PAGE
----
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Moscow hopes EU condemns Kiev’s “criminal policy”

July 07, 2014, 18:23 UTC+3 MOSCOW

"Kiev is deaf to calls to save the lives of people," the Russian diplomatic service stressed

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A local woman sits near a building recentlly destroyed by Ukrainian Army

A local woman sits near a building recentlly destroyed by Ukrainian Army


MOSCOW, July 07. /ITAR-TASS/. Moscow hopes the European Union will denounce the policy of the Kiev authorities, the Russian Foreign Ministry said Monday.

“Despite numerous calls on the part of Russia, Ukraine’s Western partners, international structures and public, a massive military operation continues in Ukraine’s East. Civilians keep dying and civil infrastructure facilities are being destroyed as a result of the operation,” the ministry said.

“It is apparently senseless to demand that Kiev stop shelling civil facilities yet again. Kiev is deaf to calls to save the lives of people,” the ministry said. “In this connection, we hope for a proper reaction on the part of the EU countries condemning the criminal policy of the Kiev authorities.”

“Can it be that their policy is conducted within the framework of the so-called political part of the association agreement between the EU and Ukraine?” it said.

The Russian foreign policy department cited events in eastern Ukraine that have occurred during the past few days, including artillery strikes on a suburb of the city of Luhansk — Bolshaya Vergunka, Luhansk itself, as well as Sloviansk and an air strike on the Donetsk Airport.

A few bombs exploded on the territory of the Luhansk regional clinical treatment center. In the Rostov Region in southern Russia, the “Donetsk” border-crossing point came under fire from Ukraine, and in Nikolayevka (15 kilometers from Sloviansk), the Ukrainian troops opened fire on civilians who were trying to leave the city.

On July 6, National Guard soldiers conducted a mopping-up operation in Sloviansk and Kramatorsk, when they arrested all people who have ever given interviews to Russian journalists. The next day, the cities came under artillery fire despite the fact that militiamen had left them.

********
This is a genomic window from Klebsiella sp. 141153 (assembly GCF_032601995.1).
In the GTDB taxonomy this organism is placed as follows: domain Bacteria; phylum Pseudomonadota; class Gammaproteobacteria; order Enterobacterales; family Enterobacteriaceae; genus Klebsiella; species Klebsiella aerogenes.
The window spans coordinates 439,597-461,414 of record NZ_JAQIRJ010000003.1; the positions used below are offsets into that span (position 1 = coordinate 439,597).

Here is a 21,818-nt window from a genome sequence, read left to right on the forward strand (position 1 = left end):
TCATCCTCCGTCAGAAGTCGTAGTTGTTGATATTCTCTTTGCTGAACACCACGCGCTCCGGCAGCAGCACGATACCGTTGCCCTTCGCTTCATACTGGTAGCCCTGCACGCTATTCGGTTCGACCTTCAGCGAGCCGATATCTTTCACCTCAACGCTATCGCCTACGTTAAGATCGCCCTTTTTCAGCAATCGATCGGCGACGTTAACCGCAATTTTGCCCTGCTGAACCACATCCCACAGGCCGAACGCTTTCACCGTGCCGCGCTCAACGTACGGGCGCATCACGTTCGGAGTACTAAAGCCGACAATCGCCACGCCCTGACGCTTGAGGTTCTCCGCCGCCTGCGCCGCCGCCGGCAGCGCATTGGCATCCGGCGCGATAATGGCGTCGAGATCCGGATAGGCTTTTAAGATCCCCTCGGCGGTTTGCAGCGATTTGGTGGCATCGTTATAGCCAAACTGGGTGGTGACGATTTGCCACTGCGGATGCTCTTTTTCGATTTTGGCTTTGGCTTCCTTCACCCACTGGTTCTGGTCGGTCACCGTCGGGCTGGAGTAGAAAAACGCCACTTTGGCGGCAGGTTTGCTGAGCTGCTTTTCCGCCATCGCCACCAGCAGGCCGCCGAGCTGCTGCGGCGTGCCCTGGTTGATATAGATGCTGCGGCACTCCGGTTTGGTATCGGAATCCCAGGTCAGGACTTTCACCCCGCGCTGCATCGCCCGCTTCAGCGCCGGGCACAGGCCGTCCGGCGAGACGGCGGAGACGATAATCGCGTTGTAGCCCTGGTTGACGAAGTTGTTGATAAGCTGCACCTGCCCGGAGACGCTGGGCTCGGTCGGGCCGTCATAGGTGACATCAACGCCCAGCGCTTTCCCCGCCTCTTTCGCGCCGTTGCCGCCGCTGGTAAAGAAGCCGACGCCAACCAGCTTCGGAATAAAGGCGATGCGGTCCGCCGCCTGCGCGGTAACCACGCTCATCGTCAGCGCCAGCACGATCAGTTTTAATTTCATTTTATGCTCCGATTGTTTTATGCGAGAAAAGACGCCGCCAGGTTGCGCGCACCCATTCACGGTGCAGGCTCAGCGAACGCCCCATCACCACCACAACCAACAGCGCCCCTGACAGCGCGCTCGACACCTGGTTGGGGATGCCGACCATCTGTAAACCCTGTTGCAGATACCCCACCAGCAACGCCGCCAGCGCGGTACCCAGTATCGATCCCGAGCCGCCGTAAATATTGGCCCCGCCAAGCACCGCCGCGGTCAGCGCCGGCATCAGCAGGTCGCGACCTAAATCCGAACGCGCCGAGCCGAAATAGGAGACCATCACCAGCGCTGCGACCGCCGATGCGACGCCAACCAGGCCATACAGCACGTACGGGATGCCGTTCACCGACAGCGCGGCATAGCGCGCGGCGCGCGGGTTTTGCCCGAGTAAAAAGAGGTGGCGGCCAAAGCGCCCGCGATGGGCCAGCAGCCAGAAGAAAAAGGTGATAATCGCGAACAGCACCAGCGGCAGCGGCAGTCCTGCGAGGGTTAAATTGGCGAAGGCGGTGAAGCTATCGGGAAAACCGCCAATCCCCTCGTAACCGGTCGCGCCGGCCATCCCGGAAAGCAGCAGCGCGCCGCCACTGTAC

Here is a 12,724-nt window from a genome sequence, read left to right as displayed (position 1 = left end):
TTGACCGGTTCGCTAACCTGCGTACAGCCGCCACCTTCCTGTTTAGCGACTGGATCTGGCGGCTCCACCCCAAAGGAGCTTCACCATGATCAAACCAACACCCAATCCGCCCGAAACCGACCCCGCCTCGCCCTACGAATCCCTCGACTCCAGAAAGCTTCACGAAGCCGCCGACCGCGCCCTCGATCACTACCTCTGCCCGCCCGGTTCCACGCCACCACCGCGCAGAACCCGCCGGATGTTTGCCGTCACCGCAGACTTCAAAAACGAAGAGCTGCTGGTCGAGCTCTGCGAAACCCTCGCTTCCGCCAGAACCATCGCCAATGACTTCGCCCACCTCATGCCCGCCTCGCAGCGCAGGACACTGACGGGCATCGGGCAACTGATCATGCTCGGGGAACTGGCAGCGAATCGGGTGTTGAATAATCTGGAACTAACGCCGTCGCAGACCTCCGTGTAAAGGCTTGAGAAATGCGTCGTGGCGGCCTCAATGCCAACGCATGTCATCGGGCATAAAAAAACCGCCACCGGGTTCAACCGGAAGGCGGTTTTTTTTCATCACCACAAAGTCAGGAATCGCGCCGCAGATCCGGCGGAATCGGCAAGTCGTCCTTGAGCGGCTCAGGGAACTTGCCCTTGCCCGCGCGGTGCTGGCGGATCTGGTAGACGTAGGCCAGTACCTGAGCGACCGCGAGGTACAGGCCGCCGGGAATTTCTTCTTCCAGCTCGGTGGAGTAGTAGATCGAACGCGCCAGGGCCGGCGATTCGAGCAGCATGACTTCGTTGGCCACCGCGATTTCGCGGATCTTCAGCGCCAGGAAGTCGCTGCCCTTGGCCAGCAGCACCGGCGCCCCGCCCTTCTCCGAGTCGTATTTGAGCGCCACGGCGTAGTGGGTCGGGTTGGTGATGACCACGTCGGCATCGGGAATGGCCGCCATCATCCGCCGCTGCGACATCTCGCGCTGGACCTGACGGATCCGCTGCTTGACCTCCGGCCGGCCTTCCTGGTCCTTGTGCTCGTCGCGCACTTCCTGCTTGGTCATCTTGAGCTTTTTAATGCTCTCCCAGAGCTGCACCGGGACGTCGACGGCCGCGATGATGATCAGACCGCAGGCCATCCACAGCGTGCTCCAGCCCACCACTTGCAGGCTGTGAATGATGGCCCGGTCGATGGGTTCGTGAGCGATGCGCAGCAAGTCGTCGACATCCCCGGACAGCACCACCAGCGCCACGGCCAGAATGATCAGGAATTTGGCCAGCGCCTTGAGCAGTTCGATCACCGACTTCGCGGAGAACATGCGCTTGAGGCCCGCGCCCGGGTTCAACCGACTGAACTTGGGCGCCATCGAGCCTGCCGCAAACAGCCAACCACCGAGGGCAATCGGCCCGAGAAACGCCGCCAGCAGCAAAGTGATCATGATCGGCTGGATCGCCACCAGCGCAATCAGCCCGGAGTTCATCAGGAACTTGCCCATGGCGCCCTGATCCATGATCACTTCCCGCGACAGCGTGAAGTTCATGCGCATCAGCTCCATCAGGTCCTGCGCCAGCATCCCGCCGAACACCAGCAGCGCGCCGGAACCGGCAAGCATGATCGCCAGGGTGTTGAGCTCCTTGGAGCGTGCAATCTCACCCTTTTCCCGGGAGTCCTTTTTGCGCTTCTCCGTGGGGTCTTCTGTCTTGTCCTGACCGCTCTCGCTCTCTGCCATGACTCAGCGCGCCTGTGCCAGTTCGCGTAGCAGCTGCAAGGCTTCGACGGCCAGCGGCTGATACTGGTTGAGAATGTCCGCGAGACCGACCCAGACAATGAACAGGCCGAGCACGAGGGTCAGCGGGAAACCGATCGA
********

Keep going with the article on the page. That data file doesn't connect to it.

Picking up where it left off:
“Kiev’s security officials destroy their own cities, using the tactics which is seldom used even by occupation troops on hostile territory,” the Russian Foreign Ministry said. “These are facts. They can’t be hidden.”

At the end of last year, Ukraine’s then-President Viktor Yanukovych suspended the signing of an association agreement with the EU to study the deal more thoroughly. His decision triggered anti-government protests that often turned violent and eventually led to a coup in February 2014.

New people were brought to power in Kiev amid riots and ultranationalist rhetoric. Crimea refused to recognize the coup-imposed authorities, held a referendum and seceded from Ukraine to reunify with Russia in mid-March after some 60 years as part of Ukraine. The West and Kiev do not recognize Crimea's reunification with Russia.

Crimea’s example apparently inspired residents of Ukraine’s Southeast, who supported the country’s federalization. They started massive protests and formed militias.

The Donetsk and Luhansk regions, which border on Russia, held referendums on May 11, in which most voters supported independence from Ukraine. South Ossetia has recognized the self-proclaimed Donetsk People's Republic (DPR) and the Luhansk People's Republic (LPR). No other countries have followed suit so far.

Since mid-April, Kiev has been conducting a punitive operation against federalization supporters.

The operation in Ukraine's embattled southeastern regions bordering Russia, which involves armored vehicles, heavy artillery and attack aviation, has already resulted in hundreds of deaths, destroyed buildings and forced tens of thousands of people to cross the border from Ukraine to Russia.

After a brief ceasefire announced by President Petro Poroshenko on June 20 and terminated by him on June 30, military attacks of the pro-Kiev forces on the country’s southeastern regions resumed.

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